Driving inclusion through sport
Driving inclusion through sport
To build youth leadership in sport and ensure that youth sport policy is developed well, youth leadership needs to be encouraged at the grassroots level.
My name is Ben Haack. I’m 38, I have autism and I’m an Athlete Leader in the Special Olympics. I come from the Gold Coast, Queensland Australia.
I have been asked to write a piece about the importance of youth engagement and leadership in sport development. For me, the answer to engaging youth to create and develop leadership and to ensure there is good policy development in sport is for them to start their leadership journey at the grassroots level.
We need to empower and engage youth at every level, but their entry point needs to be at the grassroots level. I mean encouraging them to coach, referee, volunteer, or sit on a local club committee. To me, being involved with the local sports federation is the key.
From my experience with Special Olympics, our greatest leaders have often come from that background. Mary Davis started off at the grassroots level in our movement and she is now the CEO. To me, this is the best model to create.
There are three reasons why this is so important:
- It helps the youth to truly understand the most essential level in this space and if they progress, they can build a grassroots level-up mindset.
- It helps ensure the level where everyone starts is well supported.
- Once those youth start to progress into higher roles, they have a good understanding of what really matters because without grassroots participation, sport dies.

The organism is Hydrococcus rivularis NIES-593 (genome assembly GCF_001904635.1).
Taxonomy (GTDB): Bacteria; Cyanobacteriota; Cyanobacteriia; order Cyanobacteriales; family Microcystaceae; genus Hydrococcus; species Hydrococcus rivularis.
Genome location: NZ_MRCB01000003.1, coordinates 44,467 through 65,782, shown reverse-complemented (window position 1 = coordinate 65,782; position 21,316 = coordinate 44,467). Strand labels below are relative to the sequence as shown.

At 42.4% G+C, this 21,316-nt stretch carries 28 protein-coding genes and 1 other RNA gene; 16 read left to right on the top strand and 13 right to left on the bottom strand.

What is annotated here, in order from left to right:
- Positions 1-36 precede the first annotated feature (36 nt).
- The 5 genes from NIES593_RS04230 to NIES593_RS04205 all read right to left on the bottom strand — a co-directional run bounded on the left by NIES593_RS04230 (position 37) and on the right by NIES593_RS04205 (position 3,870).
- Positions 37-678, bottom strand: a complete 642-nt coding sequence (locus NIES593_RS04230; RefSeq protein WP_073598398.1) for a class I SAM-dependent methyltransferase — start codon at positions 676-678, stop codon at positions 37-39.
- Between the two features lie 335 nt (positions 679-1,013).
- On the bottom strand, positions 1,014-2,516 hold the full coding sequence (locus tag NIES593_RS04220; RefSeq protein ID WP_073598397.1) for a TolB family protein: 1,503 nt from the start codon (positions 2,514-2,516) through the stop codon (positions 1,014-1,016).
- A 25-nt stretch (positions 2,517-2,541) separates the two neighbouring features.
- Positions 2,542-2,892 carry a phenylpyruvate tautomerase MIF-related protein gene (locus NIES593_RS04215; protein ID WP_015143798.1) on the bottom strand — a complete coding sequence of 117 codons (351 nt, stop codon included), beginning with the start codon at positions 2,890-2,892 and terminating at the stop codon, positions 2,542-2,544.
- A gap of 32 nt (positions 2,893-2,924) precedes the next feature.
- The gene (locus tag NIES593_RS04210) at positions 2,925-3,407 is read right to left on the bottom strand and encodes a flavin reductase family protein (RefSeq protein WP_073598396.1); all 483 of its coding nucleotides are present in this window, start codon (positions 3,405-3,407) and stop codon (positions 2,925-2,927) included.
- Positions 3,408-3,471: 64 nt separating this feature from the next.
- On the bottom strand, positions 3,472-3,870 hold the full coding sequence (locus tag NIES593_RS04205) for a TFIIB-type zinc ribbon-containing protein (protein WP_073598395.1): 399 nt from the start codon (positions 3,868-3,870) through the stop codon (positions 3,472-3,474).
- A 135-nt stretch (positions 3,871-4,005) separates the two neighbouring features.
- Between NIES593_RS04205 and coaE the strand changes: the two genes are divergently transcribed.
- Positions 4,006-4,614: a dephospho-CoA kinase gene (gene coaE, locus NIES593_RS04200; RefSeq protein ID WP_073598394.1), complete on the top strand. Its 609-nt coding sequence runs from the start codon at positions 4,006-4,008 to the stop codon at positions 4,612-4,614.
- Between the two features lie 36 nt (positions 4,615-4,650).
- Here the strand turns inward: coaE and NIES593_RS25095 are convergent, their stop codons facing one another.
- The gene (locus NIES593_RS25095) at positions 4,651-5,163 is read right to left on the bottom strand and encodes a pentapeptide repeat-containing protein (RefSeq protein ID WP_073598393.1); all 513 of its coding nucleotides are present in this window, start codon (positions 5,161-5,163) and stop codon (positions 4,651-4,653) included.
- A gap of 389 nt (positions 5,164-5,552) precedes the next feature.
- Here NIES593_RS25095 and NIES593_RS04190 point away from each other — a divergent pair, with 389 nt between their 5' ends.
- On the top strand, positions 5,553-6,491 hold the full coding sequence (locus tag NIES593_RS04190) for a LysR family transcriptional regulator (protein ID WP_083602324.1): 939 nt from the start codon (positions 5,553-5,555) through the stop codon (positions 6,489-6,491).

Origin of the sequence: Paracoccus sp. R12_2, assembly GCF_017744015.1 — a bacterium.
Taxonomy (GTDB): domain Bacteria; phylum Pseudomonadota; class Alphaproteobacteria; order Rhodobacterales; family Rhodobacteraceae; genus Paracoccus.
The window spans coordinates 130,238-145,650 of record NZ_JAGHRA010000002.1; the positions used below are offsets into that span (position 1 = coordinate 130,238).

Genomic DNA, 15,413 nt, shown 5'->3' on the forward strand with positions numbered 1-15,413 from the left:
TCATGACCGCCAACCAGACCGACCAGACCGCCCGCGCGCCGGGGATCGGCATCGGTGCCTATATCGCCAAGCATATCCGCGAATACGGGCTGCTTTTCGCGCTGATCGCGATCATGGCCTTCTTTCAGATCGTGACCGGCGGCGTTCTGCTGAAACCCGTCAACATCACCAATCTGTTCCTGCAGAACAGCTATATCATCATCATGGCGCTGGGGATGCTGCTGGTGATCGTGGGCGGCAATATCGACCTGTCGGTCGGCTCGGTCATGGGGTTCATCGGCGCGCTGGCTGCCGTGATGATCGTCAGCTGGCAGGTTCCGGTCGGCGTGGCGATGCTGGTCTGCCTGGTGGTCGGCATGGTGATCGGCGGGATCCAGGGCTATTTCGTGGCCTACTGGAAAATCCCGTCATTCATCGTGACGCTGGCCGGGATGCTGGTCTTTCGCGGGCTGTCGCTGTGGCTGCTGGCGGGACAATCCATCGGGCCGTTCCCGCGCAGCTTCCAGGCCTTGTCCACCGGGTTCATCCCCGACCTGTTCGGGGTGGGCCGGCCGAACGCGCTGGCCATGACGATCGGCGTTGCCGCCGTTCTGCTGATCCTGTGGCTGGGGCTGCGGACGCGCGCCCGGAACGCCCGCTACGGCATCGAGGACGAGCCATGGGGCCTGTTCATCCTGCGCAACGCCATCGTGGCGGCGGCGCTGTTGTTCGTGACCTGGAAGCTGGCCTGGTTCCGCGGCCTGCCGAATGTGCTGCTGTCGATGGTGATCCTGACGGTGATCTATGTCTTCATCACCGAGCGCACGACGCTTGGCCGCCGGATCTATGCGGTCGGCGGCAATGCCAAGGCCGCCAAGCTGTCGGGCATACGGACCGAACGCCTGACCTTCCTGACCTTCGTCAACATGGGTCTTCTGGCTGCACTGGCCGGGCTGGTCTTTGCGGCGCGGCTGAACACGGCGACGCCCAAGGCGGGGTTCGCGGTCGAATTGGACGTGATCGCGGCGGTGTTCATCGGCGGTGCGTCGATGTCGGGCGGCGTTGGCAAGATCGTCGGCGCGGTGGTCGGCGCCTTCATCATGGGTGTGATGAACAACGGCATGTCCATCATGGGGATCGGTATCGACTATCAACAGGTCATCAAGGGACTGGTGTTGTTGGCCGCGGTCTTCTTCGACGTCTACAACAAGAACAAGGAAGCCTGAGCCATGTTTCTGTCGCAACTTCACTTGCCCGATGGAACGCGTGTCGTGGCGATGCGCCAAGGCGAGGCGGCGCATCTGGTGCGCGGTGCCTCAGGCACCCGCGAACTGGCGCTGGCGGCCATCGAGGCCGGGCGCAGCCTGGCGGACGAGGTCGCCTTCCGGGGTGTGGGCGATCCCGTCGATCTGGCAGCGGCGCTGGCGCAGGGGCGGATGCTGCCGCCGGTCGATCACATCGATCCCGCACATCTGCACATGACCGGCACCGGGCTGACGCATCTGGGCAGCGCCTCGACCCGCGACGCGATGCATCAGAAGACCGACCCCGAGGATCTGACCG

Next, the focus shifts to ensuring these people can progress, particularly if they are talented and passionate. This means that by the time they are in higher-level positions, they can start to influence change.
I also think that at the higher levels there should be efforts made to engage youth, through setting up youth councils at various levels, and through mandating and encouraging more youth to be employed and placed in leadership roles at various levels.
Sport can and should be viewed in better ways than it is now. Sport is still viewed through a very narrow lens – that it is about the elite and it only serves a few. Some still believe that sport is only beneficial when you’re on the field of play. Special Olympics has proven and will continue to prove that sport does so much more than what it is given credit for.
Sport teaches inclusion, it teaches acceptance, it teaches community, it teaches discipline, goal setting, how to compete, how to fail, how to succeed and how to succeed in the right way. The trick is learning how to put these skills into a ‘resume’ in an effective way.
Through Athlete Leadership, Unified Leadership, youth programming, and Unified Champion Schools platforms, Special Olympics has been investing in this. Right now, we are developing programs where youth with and without intellectual disabilities are developing skills to write resumes that capture their skills. They are learning how to contribute to committees and boards. We are looking at developing pathways and guidance on where they can go to use these skills to build careers. We feel that there are pathways certainly in health, sport, community work and, well, anywhere, because the lessons we learn from sport can translate everywhere.
Ben Haack is a Special Olympics International Board Member and Athlete Leader who believes Unified Sports have the power to build a more inclusive world.